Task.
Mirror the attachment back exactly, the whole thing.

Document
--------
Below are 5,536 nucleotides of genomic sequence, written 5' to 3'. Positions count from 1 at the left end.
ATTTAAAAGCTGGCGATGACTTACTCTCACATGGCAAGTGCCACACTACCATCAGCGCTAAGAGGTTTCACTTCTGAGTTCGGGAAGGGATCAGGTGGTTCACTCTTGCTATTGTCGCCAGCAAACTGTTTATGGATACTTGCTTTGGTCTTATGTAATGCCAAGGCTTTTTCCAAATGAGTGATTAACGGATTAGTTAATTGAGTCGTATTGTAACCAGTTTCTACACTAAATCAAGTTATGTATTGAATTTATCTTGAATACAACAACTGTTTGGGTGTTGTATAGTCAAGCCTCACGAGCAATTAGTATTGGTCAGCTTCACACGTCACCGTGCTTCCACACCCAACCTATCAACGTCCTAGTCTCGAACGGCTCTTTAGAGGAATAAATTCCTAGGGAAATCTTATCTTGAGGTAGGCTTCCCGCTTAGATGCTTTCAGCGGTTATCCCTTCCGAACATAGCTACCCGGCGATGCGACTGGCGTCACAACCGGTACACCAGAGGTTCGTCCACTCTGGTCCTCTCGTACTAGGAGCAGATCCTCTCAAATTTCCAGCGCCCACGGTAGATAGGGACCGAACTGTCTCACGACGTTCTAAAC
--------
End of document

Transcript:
Below are 5,536 nucleotides of genomic sequence, written 5' to 3'. Positions count from 1 at the left end.
ATTTAAAAGCTGGCGATGACTTACTCTCACATGGCAAGTGCCACACTACCATCAGCGCTAAGAGGTTTCACTTCTGAGTTCGGGAAGGGATCAGGTGGTTCACTCTTGCTATTGTCGCCAGCAAACTGTTTATGGATACTTGCTTTGGTCTTATGTAATGCCAAGGCTTTTTCCAAATGAGTGATTAACGGATTAGTTAATTGAGTCGTATTGTAACCAGTTTCTACACTAAATCAAGTTATGTATTGAATTTATCTTGAATACAACAACTGTTTGGGTGTTGTATAGTCAAGCCTCACGAGCAATTAGTATTGGTCAGCTTCACACGTCACCGTGCTTCCACACCCAACCTATCAACGTCCTAGTCTCGAACGGCTCTTTAGAGGAATAAATTCCTAGGGAAATCTTATCTTGAGGTAGGCTTCCCGCTTAGATGCTTTCAGCGGTTATCCCTTCCGAACATAGCTACCCGGCGATGCGACTGGCGTCACAACCGGTACACCAGAGGTTCGTCCACTCTGGTCCTCTCGTACTAGGAGCAGATCCTCTCAAATTTCCAGCGCCCACGGTAGATAGGGACCGAACTGTCTCACGACGTTCTAAAC